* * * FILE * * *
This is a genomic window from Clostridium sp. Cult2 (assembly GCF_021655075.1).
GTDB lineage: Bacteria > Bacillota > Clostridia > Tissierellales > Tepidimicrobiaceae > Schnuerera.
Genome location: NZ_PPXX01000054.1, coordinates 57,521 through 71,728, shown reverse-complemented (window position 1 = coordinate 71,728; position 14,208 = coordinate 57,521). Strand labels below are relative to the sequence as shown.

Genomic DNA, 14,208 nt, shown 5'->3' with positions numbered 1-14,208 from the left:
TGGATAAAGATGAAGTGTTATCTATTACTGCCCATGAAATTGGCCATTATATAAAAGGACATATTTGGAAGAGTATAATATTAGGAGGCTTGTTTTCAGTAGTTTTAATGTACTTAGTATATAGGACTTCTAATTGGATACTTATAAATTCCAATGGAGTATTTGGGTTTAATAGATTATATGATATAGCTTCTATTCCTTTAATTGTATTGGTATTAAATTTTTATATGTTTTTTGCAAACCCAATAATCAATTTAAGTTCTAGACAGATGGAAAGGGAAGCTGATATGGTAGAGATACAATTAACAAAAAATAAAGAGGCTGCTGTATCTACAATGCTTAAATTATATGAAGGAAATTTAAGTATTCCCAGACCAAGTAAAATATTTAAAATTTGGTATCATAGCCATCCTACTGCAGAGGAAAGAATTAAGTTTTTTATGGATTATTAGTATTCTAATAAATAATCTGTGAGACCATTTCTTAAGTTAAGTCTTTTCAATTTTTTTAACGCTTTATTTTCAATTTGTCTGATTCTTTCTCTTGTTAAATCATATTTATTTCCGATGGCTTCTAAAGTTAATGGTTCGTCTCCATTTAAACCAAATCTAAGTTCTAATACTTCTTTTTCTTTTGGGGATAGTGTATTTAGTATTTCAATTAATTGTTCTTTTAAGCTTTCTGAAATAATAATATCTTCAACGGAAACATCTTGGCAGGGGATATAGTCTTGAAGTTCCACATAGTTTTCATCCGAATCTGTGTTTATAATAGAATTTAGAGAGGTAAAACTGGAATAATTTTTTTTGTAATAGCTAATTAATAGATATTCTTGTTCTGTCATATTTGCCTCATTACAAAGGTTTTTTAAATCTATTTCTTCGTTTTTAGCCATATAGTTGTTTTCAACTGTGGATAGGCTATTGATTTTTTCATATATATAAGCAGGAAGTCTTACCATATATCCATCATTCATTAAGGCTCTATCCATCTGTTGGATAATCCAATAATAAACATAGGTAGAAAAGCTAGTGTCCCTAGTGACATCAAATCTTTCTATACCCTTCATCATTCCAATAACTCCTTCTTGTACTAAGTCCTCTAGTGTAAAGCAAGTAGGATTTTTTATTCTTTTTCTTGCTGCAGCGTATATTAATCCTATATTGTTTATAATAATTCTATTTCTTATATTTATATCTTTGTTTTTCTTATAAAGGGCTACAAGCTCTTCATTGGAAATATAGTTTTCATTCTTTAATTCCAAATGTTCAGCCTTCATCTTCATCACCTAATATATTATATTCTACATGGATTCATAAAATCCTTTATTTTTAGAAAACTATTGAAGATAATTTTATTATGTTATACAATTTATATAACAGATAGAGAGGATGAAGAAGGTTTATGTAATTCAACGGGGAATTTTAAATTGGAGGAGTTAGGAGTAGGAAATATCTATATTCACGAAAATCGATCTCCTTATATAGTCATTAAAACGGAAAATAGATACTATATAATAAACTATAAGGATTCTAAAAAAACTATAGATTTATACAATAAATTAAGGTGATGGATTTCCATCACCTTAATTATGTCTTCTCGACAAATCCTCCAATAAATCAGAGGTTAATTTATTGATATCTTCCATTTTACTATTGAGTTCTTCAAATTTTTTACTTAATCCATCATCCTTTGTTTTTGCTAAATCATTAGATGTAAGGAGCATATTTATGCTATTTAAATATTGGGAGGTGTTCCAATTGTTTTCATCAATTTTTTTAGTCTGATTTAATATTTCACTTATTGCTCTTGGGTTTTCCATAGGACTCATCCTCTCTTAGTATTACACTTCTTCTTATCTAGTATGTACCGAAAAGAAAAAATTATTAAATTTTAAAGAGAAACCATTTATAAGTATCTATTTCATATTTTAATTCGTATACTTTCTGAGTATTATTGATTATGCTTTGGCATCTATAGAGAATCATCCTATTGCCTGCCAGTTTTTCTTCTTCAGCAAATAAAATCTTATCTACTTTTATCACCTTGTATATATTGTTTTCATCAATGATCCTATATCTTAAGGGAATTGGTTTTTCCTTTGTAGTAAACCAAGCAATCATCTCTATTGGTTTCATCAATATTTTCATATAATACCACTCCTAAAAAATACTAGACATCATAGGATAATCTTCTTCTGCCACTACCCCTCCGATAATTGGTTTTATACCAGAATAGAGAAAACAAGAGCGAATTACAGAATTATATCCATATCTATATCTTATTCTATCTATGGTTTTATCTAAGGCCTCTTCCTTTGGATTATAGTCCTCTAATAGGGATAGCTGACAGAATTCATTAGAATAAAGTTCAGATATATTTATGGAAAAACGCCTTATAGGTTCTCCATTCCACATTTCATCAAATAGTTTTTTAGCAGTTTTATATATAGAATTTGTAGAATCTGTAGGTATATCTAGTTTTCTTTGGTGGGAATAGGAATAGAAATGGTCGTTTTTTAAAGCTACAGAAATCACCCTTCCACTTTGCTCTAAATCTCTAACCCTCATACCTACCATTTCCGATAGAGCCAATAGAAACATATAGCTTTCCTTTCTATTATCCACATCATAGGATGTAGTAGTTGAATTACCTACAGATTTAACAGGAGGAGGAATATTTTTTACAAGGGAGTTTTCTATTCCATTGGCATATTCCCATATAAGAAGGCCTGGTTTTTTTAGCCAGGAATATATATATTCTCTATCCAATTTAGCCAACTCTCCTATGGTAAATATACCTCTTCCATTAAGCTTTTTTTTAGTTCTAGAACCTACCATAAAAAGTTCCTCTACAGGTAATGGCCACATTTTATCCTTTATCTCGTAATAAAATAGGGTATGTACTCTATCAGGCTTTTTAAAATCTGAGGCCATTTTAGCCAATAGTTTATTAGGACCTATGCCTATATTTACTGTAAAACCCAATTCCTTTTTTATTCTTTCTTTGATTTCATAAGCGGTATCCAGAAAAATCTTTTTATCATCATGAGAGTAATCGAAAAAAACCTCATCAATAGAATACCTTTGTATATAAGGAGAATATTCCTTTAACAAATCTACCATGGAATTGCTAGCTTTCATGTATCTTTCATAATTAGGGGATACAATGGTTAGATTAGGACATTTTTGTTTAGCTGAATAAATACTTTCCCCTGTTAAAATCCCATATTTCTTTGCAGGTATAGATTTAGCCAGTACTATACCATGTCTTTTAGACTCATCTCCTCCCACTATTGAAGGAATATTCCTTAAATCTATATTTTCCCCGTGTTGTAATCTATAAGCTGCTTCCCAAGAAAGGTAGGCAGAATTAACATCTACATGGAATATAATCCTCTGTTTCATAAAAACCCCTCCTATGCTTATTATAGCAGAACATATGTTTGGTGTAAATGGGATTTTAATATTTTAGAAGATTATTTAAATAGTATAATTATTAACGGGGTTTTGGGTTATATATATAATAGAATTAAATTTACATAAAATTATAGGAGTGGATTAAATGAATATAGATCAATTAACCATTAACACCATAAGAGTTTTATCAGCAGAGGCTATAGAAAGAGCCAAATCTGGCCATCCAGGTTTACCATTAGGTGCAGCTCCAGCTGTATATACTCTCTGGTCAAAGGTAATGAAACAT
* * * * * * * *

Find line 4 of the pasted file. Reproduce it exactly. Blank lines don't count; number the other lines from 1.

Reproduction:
Genomic DNA, 14,208 nt, shown 5'->3' with positions numbered 1-14,208 from the left: